SRJC Course Outlines

12/9/2022 12:54:58 AMCS 12 Course Outline as of Fall 2019

Changed Course
CATALOG INFORMATION

Discipline and Nbr:  CS 12Title:  ASSEMBLY LANG PROG  
Full Title:  Assembly Language Programming/Computer Architecture
Last Reviewed:1/28/2019

UnitsCourse Hours per Week Nbr of WeeksCourse Hours Total
Maximum4.00Lecture Scheduled4.0017.5 max.Lecture Scheduled70.00
Minimum4.00Lab Scheduled06 min.Lab Scheduled0
 Contact DHR0 Contact DHR0
 Contact Total4.00 Contact Total70.00
 
 Non-contact DHR0 Non-contact DHR Total0

 Total Out of Class Hours:  140.00Total Student Learning Hours: 210.00 

Title 5 Category:  AA Degree Applicable
Grading:  Grade Only
Repeatability:  00 - Two Repeats if Grade was D, F, NC, or NP
Also Listed As: 
Formerly:  CIS 22

Catalog Description:
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Introductory computer architecture and techniques of assembly language programming as they apply to modern microprocessors such as I-86, ARM and/or PowerPC. Topics include theory and concepts of virtual memory, pipelines, caches, and multitasking, hardware architecture (bus, memory, stack, I/O, interrupts), design of structured assembly language code, use of software interrupts, survey arithmetic notations (binary, hexadecimal, floating- point, binary-coded decimal), input/output, and disk processing concepts.

Prerequisites/Corequisites:
Course Completion of CS 10B


Recommended Preparation:

Limits on Enrollment:

Schedule of Classes Information
Description: Untitled document
Introductory computer architecture and techniques of assembly language programming as they apply to modern microprocessors such as I-86, ARM and/or PowerPC. Topics include theory and concepts of virtual memory, pipelines, caches, and multitasking, hardware architecture (bus, memory, stack, I/O, interrupts), design of structured assembly language code, use of software interrupts, survey arithmetic notations (binary, hexadecimal, floating- point, binary-coded decimal), input/output, and disk processing concepts.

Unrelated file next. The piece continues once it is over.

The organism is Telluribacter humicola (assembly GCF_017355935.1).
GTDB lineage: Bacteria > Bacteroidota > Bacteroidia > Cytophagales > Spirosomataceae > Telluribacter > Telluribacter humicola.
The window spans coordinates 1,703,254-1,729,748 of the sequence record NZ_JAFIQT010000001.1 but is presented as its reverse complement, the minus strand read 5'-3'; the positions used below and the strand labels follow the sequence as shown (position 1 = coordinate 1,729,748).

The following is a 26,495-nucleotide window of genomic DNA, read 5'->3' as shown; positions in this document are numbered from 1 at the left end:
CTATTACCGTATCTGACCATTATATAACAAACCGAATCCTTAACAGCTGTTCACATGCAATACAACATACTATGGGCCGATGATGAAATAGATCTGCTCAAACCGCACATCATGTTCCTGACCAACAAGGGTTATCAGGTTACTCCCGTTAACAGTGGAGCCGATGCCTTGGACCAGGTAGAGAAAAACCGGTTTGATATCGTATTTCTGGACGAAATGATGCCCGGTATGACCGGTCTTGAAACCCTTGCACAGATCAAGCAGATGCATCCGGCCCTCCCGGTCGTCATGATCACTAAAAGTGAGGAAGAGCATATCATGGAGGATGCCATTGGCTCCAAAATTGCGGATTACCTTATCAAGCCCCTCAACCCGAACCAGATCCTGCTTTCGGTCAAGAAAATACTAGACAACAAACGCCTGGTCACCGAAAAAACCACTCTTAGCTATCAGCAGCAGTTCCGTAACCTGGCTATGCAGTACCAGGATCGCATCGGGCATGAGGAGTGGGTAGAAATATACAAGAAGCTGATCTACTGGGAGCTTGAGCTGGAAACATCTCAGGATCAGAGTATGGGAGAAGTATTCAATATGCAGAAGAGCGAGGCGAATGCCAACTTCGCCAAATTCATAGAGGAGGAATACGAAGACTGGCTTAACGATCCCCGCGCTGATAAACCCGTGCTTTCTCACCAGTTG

(Grade Only)

Prerequisites:Course Completion of CS 10B
Recommended:
Limits on Enrollment:
Transfer Credit:CSU;UC.
Repeatability:00 - Two Repeats if Grade was D, F, NC, or NP

ARTICULATION, MAJOR, and CERTIFICATION INFORMATION

Associate Degree:Effective:Inactive:
 Area:
 
CSU GE:Transfer Area Effective:Inactive:
 
IGETC:Transfer Area Effective:Inactive:
 
CSU Transfer:TransferableEffective:Fall 1982Inactive:
 
UC Transfer:TransferableEffective:Fall 1982Inactive:
 
C-ID:
 CID Descriptor: COMP 142 Computer Architecture and Organization SRJC Equivalent Course(s): CS12

Certificate/Major Applicable: Major Applicable Course



COURSE CONTENT

Student Learning Outcomes:
At the conclusion of this course, the student should be able to:
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1.  Describe concepts of virtual memory, pipelines, caches, and multitasking, hardware
    architecture (bus, memory, stack, Input/Output (I/O), interrupts).
2.  Apply structured assembly language code, use of software interrupts, survey arithmetic
    notations (binary, hexadecimal, floating- point, binary-coded decimal), input/output,
    and disk processing concepts.
3.  Code, assemble, link, and debug Assembly Language programs, including an interrupt
    handler.
4.  Demonstrate how fundamental high-level programming constructs are implemented at the
    machine-language level.

Objectives: Untitled document
Upon completion of the course, students will be able to:
1. Distinguish and categorize the architectural components of a microcomputer.
2. Apply microcomputer design principles to identify architectural components of the Intel
    family of microprocessors and demonstrate ability to utilize microcomputer capabilities
    through assembly language programs.